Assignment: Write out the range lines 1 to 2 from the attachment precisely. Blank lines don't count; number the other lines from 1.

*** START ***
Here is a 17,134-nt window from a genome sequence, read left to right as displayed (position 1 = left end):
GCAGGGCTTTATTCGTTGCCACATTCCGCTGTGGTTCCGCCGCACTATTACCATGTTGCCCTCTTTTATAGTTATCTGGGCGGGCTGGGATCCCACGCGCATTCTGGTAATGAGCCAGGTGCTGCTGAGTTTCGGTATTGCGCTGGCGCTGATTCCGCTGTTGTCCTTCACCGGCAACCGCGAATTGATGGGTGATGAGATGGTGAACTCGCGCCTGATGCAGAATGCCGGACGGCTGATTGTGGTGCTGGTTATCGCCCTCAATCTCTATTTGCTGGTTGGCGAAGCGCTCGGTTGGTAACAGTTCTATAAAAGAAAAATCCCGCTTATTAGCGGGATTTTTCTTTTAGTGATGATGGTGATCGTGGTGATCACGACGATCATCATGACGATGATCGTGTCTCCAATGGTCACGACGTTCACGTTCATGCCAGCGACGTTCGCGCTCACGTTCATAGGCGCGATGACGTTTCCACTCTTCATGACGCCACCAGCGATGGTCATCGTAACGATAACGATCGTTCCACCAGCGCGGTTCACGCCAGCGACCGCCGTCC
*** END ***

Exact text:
Here is a 17,134-nt window from a genome sequence, read left to right as displayed (position 1 = left end):
GCAGGGCTTTATTCGTTGCCACATTCCGCTGTGGTTCCGCCGCACTATTACCATGTTGCCCTCTTTTATAGTTATCTGGGCGGGCTGGGATCCCACGCGCATTCTGGTAATGAGCCAGGTGCTGCTGAGTTTCGGTATTGCGCTGGCGCTGATTCCGCTGTTGTCCTTCACCGGCAACCGCGAATTGATGGGTGATGAGATGGTGAACTCGCGCCTGATGCAGAATGCCGGACGGCTGATTGTGGTGCTGGTTATCGCCCTCAATCTCTATTTGCTGGTTGGCGAAGCGCTCGGTTGGTAACAGTTCTATAAAAGAAAAATCCCGCTTATTAGCGGGATTTTTCTTTTAGTGATGATGGTGATCGTGGTGATCACGACGATCATCATGACGATGATCGTGTCTCCAATGGTCACGACGTTCACGTTCATGCCAGCGACGTTCGCGCTCACGTTCATAGGCGCGATGACGTTTCCACTCTTCATGACGCCACCAGCGATGGTCATCGTAACGATAACGATCGTTCCACCAGCGCGGTTCACGCCAGCGACCGCCGTCC